What Does It Mean to Be Centred?

Being centred

Alex Mathers
Jan 13 · 3 min read

What does that mean to you?

Is this a state of being — reserved only for orange-robed monks living in mountain-top monasteries?

Is being centred only for ‘spiritual’ people?

Does it mean that you become soft-voiced, and limp-wristed, with a continual glazed look in your eyes?

Do you need to be passive and super-chill to be centred?

Always on a journey, never getting to anything?

Are only hippies centred?

Do you need to go full vegan to be a centred person?


I’ve spent a lot of my life in anxiety. Fidgety. Worried. In my thoughts.

And I will likely spend the rest of my life experiencing these things…

But these moments will diminish…

The more I remain ‘centred.’

Being centred is a momentary thing; as is being fidgety and distracted.

It is fleeting. It doesn’t define who we are — it defines our behaviour in a second.

Being ‘centred’ is a way of being that we can cultivate — leaning more and more into it so that it becomes an increasingly ubiquitous feature of our experience.

I am centred in some moments, and not in others. But I am becoming more centred overall.

The less centred we are, the more we are swayed by life’s frenzy, and the more we struggle.

The more I move to be centred, the more exhilarating of an adventure life becomes.

I am less attached to the ‘significance’ of my thoughts and feelings.

I see these as part of the human condition — I don’t feel the need to stew, figure it all out, or panic when a feeling or a scary thought arises.

I allow them to reveal themselves like passing sign-posts, before floating by.

Just because I have a thought doesn’t mean I should do anything with it. I can choose in an instant, and let go.

I am free.

I know that I am the observer of these thoughts; I am not my thoughts.

As such, I am connected to the spirit that runs through all things, behind labels. It’s fun to know that I can connect with this energy, rather than the power of fear.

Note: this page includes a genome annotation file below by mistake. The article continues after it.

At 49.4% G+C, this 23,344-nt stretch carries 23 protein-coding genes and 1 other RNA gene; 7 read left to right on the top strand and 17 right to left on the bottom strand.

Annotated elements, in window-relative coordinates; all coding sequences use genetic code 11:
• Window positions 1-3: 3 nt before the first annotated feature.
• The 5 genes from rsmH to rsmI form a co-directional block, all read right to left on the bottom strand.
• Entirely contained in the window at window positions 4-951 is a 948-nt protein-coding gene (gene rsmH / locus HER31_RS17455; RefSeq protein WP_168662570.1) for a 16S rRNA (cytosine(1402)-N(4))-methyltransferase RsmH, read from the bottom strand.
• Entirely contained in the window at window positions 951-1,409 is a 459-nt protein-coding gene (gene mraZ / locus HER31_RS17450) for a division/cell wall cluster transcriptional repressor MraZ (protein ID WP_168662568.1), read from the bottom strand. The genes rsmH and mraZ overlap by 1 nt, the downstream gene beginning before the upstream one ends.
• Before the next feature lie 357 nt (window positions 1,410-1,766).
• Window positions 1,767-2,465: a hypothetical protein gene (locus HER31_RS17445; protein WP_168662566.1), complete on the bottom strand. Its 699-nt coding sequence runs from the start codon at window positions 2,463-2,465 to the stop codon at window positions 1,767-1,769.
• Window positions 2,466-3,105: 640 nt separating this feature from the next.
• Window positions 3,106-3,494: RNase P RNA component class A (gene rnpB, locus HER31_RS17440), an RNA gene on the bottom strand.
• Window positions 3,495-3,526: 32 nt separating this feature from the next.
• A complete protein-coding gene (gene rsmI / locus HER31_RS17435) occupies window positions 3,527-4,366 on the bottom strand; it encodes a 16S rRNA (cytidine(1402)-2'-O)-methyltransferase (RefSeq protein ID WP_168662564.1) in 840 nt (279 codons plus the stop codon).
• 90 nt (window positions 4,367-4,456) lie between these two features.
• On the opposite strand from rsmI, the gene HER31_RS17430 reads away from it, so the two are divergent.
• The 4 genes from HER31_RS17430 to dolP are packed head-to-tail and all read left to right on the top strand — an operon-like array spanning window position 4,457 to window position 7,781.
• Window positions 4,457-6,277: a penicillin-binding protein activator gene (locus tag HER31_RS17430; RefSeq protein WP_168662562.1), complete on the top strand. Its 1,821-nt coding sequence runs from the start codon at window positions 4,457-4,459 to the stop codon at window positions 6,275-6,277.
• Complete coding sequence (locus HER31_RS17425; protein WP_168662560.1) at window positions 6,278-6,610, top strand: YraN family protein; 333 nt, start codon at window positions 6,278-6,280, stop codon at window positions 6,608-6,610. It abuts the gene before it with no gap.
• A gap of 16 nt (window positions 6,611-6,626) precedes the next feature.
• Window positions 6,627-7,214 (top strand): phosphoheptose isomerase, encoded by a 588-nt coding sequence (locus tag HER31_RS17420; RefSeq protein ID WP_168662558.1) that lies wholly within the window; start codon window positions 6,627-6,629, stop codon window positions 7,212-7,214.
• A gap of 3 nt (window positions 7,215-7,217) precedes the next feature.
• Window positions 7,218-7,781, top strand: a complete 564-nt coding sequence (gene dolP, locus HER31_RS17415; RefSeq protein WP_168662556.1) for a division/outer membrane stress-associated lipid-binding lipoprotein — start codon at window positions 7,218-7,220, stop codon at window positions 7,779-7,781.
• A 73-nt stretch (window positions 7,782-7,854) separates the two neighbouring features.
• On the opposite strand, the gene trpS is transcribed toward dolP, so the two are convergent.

I am conscious, not self-conscious. I am ok to relinquish those things about me that I was hiding.

Triggers are opportunities to grow, not to defend myself.

I am connected, instead of separate.

My energy is less scattered because I am not a slave to my emotions and my ruminations; even my visions.

I go slow to notice things, and because I move slow, the world slows to meet me, and it all seems rather easy. Because I am more conscious and engaged, I can then speed up.

I sense the gaps in things. The silence behind the noise. The meaning behind the words. The surface-level intricacies and details too.

I am better able to ease into not knowing.

I live in awareness, and I know that awareness is all I need to be my most optimal at this moment.

I have accepted that the past could not have happened any other way.

I set goals and create plans that I use to inform an excited energy in me right now. These visions speak to my potential. But I don’t tie my egoic sense of self-worth to their attainment.

What happens happens, and I keep moving.

I relax into the conversation because I no longer try to impress or predict. I am given what I need in the gaps created by the stillness of thought.

Any temptation to ruminate is soon discharged by redirecting attention to what is right in front of me.

I know that if I can become centred with the small things, I can become centred with the big things.

Everything is an opportunity to play the game of returning to consciousness.

To being alive.


If these ideas stirred something in you, I’d love to read your comment below. I read them all.

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Alex

Cambium

How to free your mind and live your best life. Practical advice on productivity, mindfulness & meditation, self-improvement, and nootropics.

Alex Mathers

Written by

Business and self-development coach. Ideas on well-being, courage, creativity and life. More: www.alexmathers.net

Cambium

Cambium

How to free your mind and live your best life. Practical advice on productivity, mindfulness & meditation, self-improvement, and nootropics.

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